If you’re obese and have trouble with back or knee pain, start slow and try low-impact alternatives such as a stationary bike, an elliptical machine, swimming or arm exercises.

4. Recognize obstacles

Taking control of your diabetes and keeping a positive mindset mean that you will have to overcome inevitable obstacles. Lack of time can be an issue, so you have to make exercise and healthy eating a priority to be successful.

In addition, you may feel fine and have no symptoms — but long-term complications are still a problem. Be sure to take your medications regularly in addition to making healthy lifestyle choices. “Once complications, such as neuropathy or blurry vision, set in, you can’t reverse all the damage,” Dr. Li-Ng notes.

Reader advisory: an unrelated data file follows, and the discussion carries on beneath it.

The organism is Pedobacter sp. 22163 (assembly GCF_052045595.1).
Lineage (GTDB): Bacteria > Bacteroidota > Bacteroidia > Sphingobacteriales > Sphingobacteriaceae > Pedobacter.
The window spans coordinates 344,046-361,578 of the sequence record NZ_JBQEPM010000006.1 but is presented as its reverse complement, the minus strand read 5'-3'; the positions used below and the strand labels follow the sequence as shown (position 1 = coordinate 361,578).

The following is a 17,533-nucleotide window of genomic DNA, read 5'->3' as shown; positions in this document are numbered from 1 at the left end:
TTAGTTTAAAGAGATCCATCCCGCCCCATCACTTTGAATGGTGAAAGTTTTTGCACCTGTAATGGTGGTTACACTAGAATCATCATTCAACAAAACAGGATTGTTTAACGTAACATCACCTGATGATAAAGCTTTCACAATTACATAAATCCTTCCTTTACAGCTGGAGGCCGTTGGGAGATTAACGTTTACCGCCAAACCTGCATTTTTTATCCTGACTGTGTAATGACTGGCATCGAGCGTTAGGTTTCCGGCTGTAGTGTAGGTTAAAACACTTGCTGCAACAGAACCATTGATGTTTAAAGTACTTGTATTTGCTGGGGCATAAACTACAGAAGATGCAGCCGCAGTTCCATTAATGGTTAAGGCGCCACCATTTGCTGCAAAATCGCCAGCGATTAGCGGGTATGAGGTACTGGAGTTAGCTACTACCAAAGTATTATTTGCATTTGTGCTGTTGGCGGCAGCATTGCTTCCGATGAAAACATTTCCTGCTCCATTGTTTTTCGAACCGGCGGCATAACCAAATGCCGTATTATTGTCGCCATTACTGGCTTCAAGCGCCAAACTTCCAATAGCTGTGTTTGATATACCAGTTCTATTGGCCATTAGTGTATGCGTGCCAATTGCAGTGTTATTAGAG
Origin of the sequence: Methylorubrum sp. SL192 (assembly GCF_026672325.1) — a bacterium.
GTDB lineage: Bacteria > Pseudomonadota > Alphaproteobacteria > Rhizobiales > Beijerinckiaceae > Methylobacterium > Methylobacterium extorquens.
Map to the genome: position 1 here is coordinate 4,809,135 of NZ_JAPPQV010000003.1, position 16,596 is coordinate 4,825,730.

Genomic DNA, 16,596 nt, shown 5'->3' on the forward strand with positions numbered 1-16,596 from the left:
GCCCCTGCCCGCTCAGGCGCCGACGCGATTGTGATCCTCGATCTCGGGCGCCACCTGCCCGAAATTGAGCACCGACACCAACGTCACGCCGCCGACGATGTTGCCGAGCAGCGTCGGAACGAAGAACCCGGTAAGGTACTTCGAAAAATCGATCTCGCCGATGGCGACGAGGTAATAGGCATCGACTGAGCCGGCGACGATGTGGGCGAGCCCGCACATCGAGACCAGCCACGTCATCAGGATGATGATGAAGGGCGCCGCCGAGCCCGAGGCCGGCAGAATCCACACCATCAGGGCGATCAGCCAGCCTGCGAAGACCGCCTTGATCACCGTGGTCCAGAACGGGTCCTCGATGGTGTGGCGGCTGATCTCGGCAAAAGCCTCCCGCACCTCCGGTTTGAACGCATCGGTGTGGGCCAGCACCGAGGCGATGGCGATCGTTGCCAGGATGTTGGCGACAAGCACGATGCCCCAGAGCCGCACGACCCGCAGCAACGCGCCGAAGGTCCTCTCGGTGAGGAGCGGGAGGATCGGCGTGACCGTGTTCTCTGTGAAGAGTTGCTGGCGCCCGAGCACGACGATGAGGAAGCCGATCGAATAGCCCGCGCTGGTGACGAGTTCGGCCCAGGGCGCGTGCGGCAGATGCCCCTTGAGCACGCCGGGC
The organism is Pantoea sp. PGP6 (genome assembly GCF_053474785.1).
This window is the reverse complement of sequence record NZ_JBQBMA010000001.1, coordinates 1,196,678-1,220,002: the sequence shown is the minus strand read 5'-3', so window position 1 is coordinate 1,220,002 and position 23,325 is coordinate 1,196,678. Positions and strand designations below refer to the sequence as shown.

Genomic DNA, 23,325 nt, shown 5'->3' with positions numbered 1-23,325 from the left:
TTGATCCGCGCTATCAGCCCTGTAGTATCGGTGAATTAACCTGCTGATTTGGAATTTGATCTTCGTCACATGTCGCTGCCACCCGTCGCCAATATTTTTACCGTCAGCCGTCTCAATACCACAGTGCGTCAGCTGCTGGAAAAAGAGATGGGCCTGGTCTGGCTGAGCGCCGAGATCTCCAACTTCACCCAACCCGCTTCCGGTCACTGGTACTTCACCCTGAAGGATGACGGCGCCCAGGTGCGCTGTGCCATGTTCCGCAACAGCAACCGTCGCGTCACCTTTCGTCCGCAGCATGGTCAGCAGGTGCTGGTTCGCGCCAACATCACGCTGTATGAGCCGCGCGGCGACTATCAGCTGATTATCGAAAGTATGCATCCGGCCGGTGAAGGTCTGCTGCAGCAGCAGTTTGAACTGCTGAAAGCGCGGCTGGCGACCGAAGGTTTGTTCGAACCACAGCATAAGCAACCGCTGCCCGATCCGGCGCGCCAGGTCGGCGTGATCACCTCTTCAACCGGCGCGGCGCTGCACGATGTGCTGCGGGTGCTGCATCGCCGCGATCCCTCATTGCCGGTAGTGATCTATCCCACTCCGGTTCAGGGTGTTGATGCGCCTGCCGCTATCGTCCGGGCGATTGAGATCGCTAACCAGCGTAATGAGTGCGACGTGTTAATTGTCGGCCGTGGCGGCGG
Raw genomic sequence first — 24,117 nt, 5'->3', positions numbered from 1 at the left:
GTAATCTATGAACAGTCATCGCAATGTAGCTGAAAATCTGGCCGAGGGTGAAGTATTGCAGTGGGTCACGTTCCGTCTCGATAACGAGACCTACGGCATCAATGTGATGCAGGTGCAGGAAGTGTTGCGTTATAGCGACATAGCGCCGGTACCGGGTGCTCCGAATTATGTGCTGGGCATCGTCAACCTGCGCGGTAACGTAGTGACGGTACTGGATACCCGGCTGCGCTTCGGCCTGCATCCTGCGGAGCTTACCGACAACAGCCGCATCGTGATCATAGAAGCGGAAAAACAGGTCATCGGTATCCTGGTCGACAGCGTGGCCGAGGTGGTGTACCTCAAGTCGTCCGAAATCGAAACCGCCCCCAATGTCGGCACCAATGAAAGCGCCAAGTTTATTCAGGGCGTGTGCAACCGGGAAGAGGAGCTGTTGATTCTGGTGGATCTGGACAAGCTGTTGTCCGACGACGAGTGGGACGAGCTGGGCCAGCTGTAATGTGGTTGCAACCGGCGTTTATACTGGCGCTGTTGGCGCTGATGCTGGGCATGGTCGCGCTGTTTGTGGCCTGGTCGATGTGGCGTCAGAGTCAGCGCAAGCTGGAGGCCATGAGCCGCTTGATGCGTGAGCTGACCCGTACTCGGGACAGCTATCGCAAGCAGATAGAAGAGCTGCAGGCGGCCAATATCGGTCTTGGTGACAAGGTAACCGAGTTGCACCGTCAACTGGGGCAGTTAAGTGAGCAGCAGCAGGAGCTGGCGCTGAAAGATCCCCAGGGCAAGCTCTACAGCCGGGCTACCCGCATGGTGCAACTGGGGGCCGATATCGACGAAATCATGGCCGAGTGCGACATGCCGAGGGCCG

5. Bust your stress

Having quick “escape valves” can help you avoid unhealthy behaviors, such as eating for comfort. “Be aware of what types of situations typically sabotage your healthy routines,” Dr. Li-Ng says. “Recognizing where you tend to slip up is an important first step. Arm yourself with several stress-busting alternatives, such as exercising or calling a friend, to make you feel better without undermining your overall health.”

  • Marry

    I was diagnosed with type 2 Diabetes and put on Metformin on June 26th, 2014. I started the ADA diet and followed it 100% for a few weeks and could not get my blood sugar to go below 140. Finally i began to panic and called my doctor, he told me to get used to it. He said I would be on metformin my whole life and eventually insulin. At that point i knew something wasn’t right and began to do a lot of research. On April 13th I found this book on